On Combinatorial Design-based Test Generation




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Combinatorial testing (CT) is a testing technique that focuses on testing the interactions between the various factors of a given system. CT shows great potential for detecting faults, especially those that can only be detected by the specific value combinations of multiple factors (multi-factor faults). However, CT has not been widely adopted as a standard testing technique in the industry, which raises three main research questions that need to be answered: 1) how does CT perform in the real world; 2) can CT be applied to IoT systems – one of the most complicated types of systems need to be tested in the modern era; and 3) how should CT input models1 be constructed to ensure the superior fault detection effectiveness, especially when the testing budget is limited. This dissertation presents an empirical study of CT’s real-world effectiveness and proposes two approaches2 – CT-IoT and CT-Star – to answer the questions above. In the conducted empirical study, the performance of CT in terms of fault detection effectiveness was evaluated on eleven functionalities of five industrial systems with real faults using real-world settings. We compared the faults detected by CT with those detected by the techniques used by the in-house testing teams to evaluate whether CT can outperform industrial favored techniques. The results suggest that, despite some challenges, CT is an effective technique to detect faults, especially multi-factor faults, of software systems in industrial settings. Regarding applying CT to test IoT systems, a comprehensive literature review is conducted to evaluate the state-of-the-art approaches. It is discovered that applying CT to test IoT systems is challenging because CT cannot model IoT systems for testing. Moreover, the inability to handle complex constraints of IoT systems also hinders CT’s application to IoT systems. In response, a combinatorial testing path selection framework for IoT systems called CT-IoT is proposed. CTIoT systematically identifies and recommends testing paths in IoT systems for effective testing. Four coverage criteria that can help testers evaluate the testing thoroughness for IoT systems are also proposed. CT-IoT is evaluated on two real-world IoT systems in terms of coverage achievements. The results show the superiority of CT-IoT over a random approach. Last but not least, CT can be ineffective in detecting faults. If specific fault-triggering values are not included in the input model, the faults that can only be detected by the combinations of those values will remain undetected. If a systematic approach is not used to construct effective input models, the tester may struggle with mediocre testing results against real-world systems. A CT input model construction approach, called CT-Star, is proposed to create superior input models that can detect faults systematically. CT-Star includes various testing techniques to help practitioners create superior input models. It can also automatically tune the input model to reduce the number of test cases generated, helping practitioners meet limited testing budgets.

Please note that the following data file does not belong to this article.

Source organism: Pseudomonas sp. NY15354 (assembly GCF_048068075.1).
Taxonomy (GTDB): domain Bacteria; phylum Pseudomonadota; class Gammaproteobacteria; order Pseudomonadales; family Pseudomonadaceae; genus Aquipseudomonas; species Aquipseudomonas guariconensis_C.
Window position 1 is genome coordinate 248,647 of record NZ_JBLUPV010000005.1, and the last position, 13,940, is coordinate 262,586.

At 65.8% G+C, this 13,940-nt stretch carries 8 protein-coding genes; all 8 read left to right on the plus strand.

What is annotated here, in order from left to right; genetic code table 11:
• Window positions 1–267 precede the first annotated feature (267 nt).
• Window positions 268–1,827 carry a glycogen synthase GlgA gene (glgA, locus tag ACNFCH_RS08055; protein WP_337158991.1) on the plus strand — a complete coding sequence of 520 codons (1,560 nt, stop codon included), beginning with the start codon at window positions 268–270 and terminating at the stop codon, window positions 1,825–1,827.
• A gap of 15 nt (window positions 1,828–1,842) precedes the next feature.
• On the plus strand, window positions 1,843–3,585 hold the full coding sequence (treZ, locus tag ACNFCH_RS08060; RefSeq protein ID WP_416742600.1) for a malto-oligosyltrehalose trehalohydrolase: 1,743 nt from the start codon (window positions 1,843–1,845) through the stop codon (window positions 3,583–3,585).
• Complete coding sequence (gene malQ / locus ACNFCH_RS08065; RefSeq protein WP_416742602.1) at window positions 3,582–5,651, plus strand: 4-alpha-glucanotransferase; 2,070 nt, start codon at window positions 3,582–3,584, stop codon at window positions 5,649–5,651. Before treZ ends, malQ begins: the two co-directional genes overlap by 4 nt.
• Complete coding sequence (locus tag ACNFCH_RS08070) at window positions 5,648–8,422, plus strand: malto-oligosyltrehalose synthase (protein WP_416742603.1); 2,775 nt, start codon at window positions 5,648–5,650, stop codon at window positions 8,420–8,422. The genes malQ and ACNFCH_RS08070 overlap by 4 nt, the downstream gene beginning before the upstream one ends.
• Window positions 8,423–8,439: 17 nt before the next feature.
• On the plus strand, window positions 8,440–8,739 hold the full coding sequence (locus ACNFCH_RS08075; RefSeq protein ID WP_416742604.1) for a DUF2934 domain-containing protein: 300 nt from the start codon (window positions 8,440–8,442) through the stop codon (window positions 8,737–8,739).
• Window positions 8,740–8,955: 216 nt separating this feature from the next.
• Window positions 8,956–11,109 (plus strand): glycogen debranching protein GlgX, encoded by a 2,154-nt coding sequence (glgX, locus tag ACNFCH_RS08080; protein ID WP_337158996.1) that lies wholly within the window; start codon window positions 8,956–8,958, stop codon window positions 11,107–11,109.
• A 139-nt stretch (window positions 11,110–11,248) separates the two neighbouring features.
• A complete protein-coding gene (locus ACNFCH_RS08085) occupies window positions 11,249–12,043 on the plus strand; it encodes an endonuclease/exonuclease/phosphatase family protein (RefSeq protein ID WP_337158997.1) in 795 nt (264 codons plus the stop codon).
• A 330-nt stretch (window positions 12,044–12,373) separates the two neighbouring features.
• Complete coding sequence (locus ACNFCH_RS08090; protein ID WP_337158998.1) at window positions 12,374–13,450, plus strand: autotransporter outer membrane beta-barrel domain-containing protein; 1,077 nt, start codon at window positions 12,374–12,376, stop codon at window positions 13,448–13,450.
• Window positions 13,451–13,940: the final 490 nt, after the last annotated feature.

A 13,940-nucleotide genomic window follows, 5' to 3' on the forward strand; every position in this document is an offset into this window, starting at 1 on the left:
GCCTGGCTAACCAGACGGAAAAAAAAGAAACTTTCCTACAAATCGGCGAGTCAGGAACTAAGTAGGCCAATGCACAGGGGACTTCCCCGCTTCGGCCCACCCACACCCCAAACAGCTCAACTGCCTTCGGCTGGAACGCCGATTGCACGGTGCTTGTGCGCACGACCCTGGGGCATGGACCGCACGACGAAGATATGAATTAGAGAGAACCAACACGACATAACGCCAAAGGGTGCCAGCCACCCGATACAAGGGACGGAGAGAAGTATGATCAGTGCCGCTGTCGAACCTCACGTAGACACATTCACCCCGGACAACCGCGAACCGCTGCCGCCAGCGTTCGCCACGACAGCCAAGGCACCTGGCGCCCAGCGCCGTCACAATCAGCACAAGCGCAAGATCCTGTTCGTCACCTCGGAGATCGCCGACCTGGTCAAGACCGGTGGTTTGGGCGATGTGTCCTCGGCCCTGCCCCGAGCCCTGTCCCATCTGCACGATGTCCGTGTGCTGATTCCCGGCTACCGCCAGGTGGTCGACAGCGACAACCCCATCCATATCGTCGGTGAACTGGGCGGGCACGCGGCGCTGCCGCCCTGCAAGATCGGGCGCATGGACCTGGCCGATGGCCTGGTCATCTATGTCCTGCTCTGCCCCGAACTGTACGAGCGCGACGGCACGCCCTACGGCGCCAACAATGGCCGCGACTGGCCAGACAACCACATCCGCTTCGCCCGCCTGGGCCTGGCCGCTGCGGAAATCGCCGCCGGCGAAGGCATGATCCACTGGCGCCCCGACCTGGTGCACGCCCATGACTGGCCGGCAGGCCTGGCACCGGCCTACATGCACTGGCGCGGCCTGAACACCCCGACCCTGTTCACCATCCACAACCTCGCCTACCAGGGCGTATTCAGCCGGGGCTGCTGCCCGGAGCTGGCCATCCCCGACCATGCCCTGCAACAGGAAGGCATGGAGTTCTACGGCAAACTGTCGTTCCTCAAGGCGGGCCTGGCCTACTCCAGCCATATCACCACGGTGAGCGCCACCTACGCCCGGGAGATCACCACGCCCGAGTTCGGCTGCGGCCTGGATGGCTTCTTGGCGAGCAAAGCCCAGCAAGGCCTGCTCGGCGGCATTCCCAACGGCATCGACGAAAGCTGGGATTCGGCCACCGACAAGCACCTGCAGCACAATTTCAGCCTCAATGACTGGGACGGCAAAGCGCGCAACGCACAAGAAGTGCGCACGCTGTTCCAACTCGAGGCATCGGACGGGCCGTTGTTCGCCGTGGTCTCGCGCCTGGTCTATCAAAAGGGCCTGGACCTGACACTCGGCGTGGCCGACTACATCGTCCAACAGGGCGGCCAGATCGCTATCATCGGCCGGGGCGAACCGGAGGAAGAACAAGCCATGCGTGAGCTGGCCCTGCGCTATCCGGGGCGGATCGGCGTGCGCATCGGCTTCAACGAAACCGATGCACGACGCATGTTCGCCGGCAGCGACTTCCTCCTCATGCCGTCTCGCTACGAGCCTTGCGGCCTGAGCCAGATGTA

Computer Science